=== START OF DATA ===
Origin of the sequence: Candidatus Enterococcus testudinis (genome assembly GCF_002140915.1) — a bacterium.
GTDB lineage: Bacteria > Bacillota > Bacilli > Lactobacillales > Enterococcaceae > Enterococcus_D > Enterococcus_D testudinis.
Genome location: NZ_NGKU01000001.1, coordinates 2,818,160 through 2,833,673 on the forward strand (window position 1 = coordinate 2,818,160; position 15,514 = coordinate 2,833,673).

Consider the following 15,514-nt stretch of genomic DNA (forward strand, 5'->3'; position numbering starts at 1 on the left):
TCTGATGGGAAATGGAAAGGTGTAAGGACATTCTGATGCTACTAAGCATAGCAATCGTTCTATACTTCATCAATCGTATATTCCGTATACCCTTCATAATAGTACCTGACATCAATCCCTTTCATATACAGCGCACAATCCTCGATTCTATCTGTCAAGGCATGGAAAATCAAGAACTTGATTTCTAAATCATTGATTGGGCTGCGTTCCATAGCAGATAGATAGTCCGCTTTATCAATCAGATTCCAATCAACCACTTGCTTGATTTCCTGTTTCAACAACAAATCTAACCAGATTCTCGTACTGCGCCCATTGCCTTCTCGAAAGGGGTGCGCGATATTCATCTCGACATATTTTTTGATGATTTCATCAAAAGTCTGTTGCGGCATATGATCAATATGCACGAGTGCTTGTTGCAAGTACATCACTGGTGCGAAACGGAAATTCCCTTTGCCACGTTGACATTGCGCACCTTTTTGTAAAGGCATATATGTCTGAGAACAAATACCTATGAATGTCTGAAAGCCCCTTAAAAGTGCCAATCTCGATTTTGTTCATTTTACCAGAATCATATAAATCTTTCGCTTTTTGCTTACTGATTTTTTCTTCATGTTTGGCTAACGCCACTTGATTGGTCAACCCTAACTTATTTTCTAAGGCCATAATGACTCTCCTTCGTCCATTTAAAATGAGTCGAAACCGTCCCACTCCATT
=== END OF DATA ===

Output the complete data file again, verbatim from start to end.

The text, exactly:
Origin of the sequence: Candidatus Enterococcus testudinis (genome assembly GCF_002140915.1) — a bacterium.
GTDB lineage: Bacteria > Bacillota > Bacilli > Lactobacillales > Enterococcaceae > Enterococcus_D > Enterococcus_D testudinis.
Genome location: NZ_NGKU01000001.1, coordinates 2,818,160 through 2,833,673 on the forward strand (window position 1 = coordinate 2,818,160; position 15,514 = coordinate 2,833,673).

Consider the following 15,514-nt stretch of genomic DNA (forward strand, 5'->3'; position numbering starts at 1 on the left):
TCTGATGGGAAATGGAAAGGTGTAAGGACATTCTGATGCTACTAAGCATAGCAATCGTTCTATACTTCATCAATCGTATATTCCGTATACCCTTCATAATAGTACCTGACATCAATCCCTTTCATATACAGCGCACAATCCTCGATTCTATCTGTCAAGGCATGGAAAATCAAGAACTTGATTTCTAAATCATTGATTGGGCTGCGTTCCATAGCAGATAGATAGTCCGCTTTATCAATCAGATTCCAATCAACCACTTGCTTGATTTCCTGTTTCAACAACAAATCTAACCAGATTCTCGTACTGCGCCCATTGCCTTCTCGAAAGGGGTGCGCGATATTCATCTCGACATATTTTTTGATGATTTCATCAAAAGTCTGTTGCGGCATATGATCAATATGCACGAGTGCTTGTTGCAAGTACATCACTGGTGCGAAACGGAAATTCCCTTTGCCACGTTGACATTGCGCACCTTTTTGTAAAGGCATATATGTCTGAGAACAAATACCTATGAATGTCTGAAAGCCCCTTAAAAGTGCCAATCTCGATTTTGTTCATTTTACCAGAATCATATAAATCTTTCGCTTTTTGCTTACTGATTTTTTCTTCATGTTTGGCTAACGCCACTTGATTGGTCAACCCTAACTTATTTTCTAAGGCCATAATGACTCTCCTTCGTCCATTTAAAATGAGTCGAAACCGTCCCACTCCATT